Consumers are doing their shopping virtually, but they still expect good customer service, and that means reliable and quick communication. While some store owners can manage to answer queries by themselves, chatbots have been very helpful in providing automated customer service to stores that can’t.
Chatbots provide instant answers to customer queries any time of day, and this response rate is why 80% of businesses are predicted to be using chatbots by end of the year.
Coronavirus has meant a lot of social distancing and limiting physical contact as much as possible. This includes less cash-on-delivery shopping. Online payment options were on the rise even before the pandemic hit, but they are seeing a higher increase in usage now. E-wallets and online payment gateways, such as Paypal and Apple Pay, give customers a speedy checkout experience.
When the lockdowns were announced in March, 23% more transactions made in eCommerce stores were paid through online payment gateways rather than placing them on a cash-on-delivery order. Contactless payments are estimated to see a 10% increase from payment transactions done during COVID, rising from 58% to 67%.
Although there is an increase in online shopping, ad spend overall has actually gone down, specifically, mobile ad spend.
Pre-pandemic, mobile ad spend was projected to reach around $105B in 2020; however, with slow business hitting retail stores and other industries, ad spend is now shrinking and is not expected to return to normal levels until 2024.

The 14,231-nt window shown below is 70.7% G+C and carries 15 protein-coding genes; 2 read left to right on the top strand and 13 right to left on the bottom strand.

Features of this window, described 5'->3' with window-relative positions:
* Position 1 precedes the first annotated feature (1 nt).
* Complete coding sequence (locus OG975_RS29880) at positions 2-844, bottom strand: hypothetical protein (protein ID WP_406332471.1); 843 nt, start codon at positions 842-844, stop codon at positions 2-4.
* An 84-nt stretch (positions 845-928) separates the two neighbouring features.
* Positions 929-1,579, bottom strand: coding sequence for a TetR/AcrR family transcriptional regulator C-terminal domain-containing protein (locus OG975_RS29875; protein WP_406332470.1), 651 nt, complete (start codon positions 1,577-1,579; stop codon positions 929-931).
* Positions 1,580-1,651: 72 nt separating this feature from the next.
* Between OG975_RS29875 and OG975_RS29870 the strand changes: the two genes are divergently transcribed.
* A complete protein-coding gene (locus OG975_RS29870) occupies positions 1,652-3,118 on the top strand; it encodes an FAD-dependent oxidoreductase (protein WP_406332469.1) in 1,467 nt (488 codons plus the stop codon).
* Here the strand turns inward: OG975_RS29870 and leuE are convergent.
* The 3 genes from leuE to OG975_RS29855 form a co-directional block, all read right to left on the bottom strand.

General ad spend has also been paused by 88% of large companies. The silver lining for this news is that advertising costs are also expected to go down (in many cases they are already decreasing), making it a prime time to advertise for online sellers.
Responding To Ads
Consumers are also more responsive to ads that show up on their screens during the quarantine. Statistics show that consumers now pay more attention to marketing emails and ads that they receive, specifically targeted ads.
The more ‘spare-time’ consumers have, the more they are glued to their phones, more specifically on social media. This builds habits.
63% of social media users from the USA have been spending more of their time scrolling through Facebook, using it to keep in touch with family and friends, as well as a medium for news and updates on the outbreak.
Optimal Posting Times
The lockdown has also changed the optimal time for advertising and posting content on social media. Considering the majority of consumers are now juggling work and home duties on weekdays, the peak time to post on Facebook has become 10:00-11:00 am on Mondays, Wednesdays, and Fridays.